Photo taken 2 weeks after breaking my nose. I am not sure if it's different, but it's okay, well, still a little sore if bumped. I am treating it quite carefully as I sure don't want to bump into something and break it again.
So I went looking for some general rules on what might deem a work to be literary.
First in any book come two main things-- characters and plot. In a 'literary work,' the characters will be emphasized with in depth portraits, complex personalities, sometimes unlikeable personalities-- that never get better. If one or both are terminally ill, even better shot at being considered literary.
In short if you are reading about obnoxious people, those who fool themselves as to who they really are, where the story is heading toward tragedy, it likely is what has been considered a literary work. If you spent 90,000 words reading about someone who is a miser, likes to cheat others and will die in the end, you can be pretty sure it's not a romance.
As for plot, a literary work could have but does not have to have a plot. It's about the characters and their thinking, their motivations because a literary work wants the reader to be emotionally involved... Well, all writers want the reader emotionally involved. Even a Tom Clancy where you may know little about his hero's inner thinking, you should care about his saving the world from whatever diabolical plot has most recently been hatched.
Literary novels are regarded as being elegantly written, sometimes lyrical, layered words and meanings. Lots of fancy words. Funny how a romance novel is ridiculed for fancy words, but it likely depends on what fancy words we are talking about.
Literary fiction is often serious, frequently showing the more depressing side of human life. If you want a happy ending, literary fiction guarantees you none-- but there might be one. If you want justice in what happens, skip literary fiction as you might not even be sure what happened (Life of Pi being one example-- and yeah, I liked that book but exactly what did happen?). A lot of literary novels involve coming of age stories told, of course, by someone years later as they recall their childhood and some significant event. If the one telling the story is dead, even better.
"Literary genres might be characterized as the 'tyranny of the subject'" because of the focus on the "subject, the self, psychology," suggests Samuel R. Delaney.
Those who read literary fiction not only don't demand action and constant events. They glory in a book taking forever to get anywhere. I think it makes them feel superior as readers that they will stick with it. "Literary fiction, by its nature, allows itself to dawdle, to linger on stray beauties even at the risk of losing its way," said Terrence Rafferty.
"Maybe in true literary fiction there is not a story and the focus is entirely style. If this is the case then I am beginning to think that I don't like true literary fiction very much at all. Nothing happens. The characters spend the entire book smugly making clever jokes to themselves for the reader to admire from a distance. There is usually much evidence of literary knowledge, and this is paraded at every opportunity, so that readers with a similar education can smirk knowingly and feel included in some special smug club. I sometimes come across books like this, and after a few pages I throw them down - and once, after being particularly annoyed, threw one particular book right across the room. It landed cover side down and was completely undamaged. Now that, it occurs to me, is probably something you can't do with a Kindle." Clare DudmanSo who knows. But even well-known authors don't routinely like genre requirements. John Updike lamented, "the category of 'literary fiction' has sprung up recently to torment people like me who just set out to write books, and if anybody wanted to read them, terrific, the more the merrier. But now, no, I'm a genre writer of a sort. I write literary fiction, which is like spy fiction or chick lit".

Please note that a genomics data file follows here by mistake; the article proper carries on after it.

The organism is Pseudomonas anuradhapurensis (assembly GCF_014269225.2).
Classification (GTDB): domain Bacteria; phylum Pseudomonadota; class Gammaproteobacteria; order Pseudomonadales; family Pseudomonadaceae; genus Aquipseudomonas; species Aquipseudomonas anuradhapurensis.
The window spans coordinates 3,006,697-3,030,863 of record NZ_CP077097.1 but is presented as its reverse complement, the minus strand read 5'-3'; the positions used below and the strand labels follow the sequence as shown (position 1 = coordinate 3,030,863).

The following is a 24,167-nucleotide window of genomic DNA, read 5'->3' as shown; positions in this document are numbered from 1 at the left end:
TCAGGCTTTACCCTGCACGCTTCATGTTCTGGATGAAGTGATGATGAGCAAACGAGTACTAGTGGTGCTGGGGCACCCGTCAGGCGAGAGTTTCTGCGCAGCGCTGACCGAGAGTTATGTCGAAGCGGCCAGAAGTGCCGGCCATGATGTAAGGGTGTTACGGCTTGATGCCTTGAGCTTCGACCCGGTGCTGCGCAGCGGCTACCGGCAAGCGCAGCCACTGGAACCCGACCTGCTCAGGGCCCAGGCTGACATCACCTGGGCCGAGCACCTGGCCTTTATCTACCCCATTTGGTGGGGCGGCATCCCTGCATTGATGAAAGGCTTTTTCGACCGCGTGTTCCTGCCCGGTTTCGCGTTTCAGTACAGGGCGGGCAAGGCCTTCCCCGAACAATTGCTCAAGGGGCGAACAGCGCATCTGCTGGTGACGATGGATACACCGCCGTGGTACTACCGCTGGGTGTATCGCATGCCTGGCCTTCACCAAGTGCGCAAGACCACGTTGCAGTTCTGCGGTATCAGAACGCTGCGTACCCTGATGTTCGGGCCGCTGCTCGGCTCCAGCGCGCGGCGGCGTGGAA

Neal Stephenson, author of speculative fiction, has said there is a cultural distinction between literary and genre fiction, and it's to whom the author is accountable. He said that literary novelists are typically supported by patronage via employment at a university or similar institutions, with the continuation of such positions determined not by book sales but by critical acclaim by other established literary authors and critics. Genre fiction writers seek to support themselves by book sales and write to please a mass audience.
Literary fiction has prestige attached to writing-- and reading. It's the book a person will review for friends or have on the coffee table to be admired. Many readers of romance hide the fact. Mysteries, sci fi, fantasy, young adult, all are acceptable but not so romance novels. Unrealistic goes the argument.
Except all fiction is fiction. It might express itself with confusing and arty terms. It might go somewhere or nowhere, but whatever the fiction work, an author created it whether to make it seem like life or to take you into space like Star Trek.
I read all kinds of books and yes literary fiction also-- although not books full of horrible characters. I get enough of that from the newspaper. I took a photo of a couple of keepers from my shelves-- except maybe some of them are chick lit.
The one thing to remember about what makes it 'literature'... Jane Austen was not thought of highly in her own era. I suspect some of the romance writers of today will end up considered literary... whether the writers like it or not. And some books regarded as literary may end up seen as much ado about nothing to critics of the future.